-strain-induced martensite content upon the elongation degree. In all the steel grades examined the transition from the homogeneous mode of deformation to the localized one was accompanied by a dramatic rise in the amount of the ferromagnetic a
-phase. A combined analysis of the magnetic phase content measurements and of the true stress-strain curve obtained for the most stable steel grade 2 has revealed that a substantial increase in the amount of a
-martensite takes place within the necking area, the latter being associated with high three-axial tensile stresses and intensive plastic deformation.
Fig 2: Stress-strain curves|
It should be noted that the present experimental results have been obtained by direct measurements using precise magnetic technique and that they have exhibited high accuracy and reproducibility of data. Besides, they are in good agreement with previous results obtained by the magnetometric method involving a number of consequent loading-unloading cycles. Some extra magnetic phase content measurements performed on unloaded test pieces have not revealed any alterations in phase composition, which could testify to a drop in the a
-martensite content associated with possible reversibility of g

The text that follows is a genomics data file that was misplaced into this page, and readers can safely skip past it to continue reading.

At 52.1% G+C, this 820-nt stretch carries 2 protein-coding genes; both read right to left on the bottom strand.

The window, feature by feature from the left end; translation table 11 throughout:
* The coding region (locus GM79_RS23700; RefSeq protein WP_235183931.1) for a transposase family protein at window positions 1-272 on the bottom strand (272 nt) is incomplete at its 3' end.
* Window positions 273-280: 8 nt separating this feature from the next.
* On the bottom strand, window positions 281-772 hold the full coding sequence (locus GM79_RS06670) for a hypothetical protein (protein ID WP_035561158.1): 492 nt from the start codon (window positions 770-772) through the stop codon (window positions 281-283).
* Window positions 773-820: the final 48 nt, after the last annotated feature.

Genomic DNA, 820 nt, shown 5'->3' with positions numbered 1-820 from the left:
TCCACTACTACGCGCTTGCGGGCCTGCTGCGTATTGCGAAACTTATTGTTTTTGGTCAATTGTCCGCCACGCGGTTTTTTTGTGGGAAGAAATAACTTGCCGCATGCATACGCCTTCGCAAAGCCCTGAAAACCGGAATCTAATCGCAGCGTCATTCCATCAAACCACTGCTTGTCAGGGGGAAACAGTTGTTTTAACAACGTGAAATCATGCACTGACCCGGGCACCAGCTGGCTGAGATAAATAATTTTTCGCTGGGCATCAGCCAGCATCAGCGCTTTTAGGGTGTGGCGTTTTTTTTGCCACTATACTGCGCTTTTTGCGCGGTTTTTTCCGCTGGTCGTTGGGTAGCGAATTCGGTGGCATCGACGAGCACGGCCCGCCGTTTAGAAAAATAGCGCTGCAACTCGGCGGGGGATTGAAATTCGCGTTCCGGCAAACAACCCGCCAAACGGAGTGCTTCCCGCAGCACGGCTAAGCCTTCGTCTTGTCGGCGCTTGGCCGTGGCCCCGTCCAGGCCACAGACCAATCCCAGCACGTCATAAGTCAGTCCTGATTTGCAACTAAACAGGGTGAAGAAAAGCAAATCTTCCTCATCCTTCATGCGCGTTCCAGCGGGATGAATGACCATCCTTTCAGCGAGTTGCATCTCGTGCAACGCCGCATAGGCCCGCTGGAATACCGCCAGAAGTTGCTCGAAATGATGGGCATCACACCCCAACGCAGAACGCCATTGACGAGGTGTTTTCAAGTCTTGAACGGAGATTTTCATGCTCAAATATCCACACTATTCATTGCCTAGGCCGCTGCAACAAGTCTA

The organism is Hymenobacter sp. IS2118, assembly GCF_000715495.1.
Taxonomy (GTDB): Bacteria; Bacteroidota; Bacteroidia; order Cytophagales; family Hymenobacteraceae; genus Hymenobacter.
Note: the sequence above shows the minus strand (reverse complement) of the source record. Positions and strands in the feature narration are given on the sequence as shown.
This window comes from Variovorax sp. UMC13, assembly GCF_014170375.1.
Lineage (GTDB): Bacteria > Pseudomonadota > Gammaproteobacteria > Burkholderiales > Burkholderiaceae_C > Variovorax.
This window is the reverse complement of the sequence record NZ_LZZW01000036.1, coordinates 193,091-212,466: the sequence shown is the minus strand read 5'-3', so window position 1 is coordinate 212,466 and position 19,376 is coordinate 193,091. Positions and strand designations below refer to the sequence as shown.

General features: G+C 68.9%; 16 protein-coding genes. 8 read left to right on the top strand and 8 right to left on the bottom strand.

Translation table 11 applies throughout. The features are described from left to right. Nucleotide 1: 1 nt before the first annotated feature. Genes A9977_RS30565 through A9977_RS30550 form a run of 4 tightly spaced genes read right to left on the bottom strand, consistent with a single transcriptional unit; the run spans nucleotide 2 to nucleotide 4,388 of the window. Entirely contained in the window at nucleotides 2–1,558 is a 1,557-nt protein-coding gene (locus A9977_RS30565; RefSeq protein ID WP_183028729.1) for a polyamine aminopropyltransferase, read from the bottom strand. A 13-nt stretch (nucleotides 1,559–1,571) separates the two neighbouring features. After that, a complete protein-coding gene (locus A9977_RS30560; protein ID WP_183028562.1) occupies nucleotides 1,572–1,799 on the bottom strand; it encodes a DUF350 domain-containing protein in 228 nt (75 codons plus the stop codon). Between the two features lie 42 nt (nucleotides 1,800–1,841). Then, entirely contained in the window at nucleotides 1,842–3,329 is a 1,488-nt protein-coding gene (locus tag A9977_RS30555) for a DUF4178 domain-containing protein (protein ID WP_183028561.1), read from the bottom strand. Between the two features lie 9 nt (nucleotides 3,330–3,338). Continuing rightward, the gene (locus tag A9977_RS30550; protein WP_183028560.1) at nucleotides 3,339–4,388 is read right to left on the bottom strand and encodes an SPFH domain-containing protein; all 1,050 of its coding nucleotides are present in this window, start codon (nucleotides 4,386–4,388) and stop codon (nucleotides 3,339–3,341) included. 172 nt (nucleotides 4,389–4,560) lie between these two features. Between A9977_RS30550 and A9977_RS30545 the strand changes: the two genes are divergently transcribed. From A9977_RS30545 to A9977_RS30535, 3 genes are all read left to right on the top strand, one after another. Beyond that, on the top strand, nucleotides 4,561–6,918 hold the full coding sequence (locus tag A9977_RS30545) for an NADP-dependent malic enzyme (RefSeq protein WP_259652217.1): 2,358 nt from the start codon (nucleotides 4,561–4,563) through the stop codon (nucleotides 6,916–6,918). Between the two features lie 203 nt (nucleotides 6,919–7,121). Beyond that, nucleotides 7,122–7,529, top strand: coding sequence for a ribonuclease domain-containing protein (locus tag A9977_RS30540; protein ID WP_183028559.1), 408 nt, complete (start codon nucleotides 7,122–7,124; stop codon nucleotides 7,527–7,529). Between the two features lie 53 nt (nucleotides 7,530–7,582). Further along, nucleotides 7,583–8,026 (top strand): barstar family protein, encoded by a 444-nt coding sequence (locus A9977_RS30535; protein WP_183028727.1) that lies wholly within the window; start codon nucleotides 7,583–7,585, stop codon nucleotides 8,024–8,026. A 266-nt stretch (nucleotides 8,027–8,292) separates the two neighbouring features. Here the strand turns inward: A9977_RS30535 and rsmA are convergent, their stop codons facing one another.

- The formation of magnetic a
-strain-induced martensite, viz. its initial precipitation and further increase in the amount, is observed within the macro-elastic region on the stress-strain curves, when the stress applied is approximately equal to the proof strength s
- A substantial increase in the amount of a
-phase takes place within the initial stages of deformation. As the deformation processes go further, the content of a
-phase remains constant or exhibits steady growth with the strain rate.
- The most dramatic rise in the amount of a
-strain-induced martensite in the course of mechanical loading is exhibited under localized deformation, particularly, at the point of local necking which is attributed to the change in the stress state mode resulting from the increase in tensile strain portion and intensive plastic deformation.
- The measurements of magnetic properties make it possible to apply non-destructive inspection methods for technical diagnostics of plastic strain in metastable austenitic steels.
- Fachr D. Stress- and strain-induced formation of martensite and effects on strength and ductility of metastable austenitic stainless steels. - Met. Trans. 2, 1971, p. 1883-1892.
- Bogachev I.N., Egolaev V.F. Structure and properties of ferromagnetic alloys. - Moscow, Metallurgia, 1973, 259 p. (in Russian)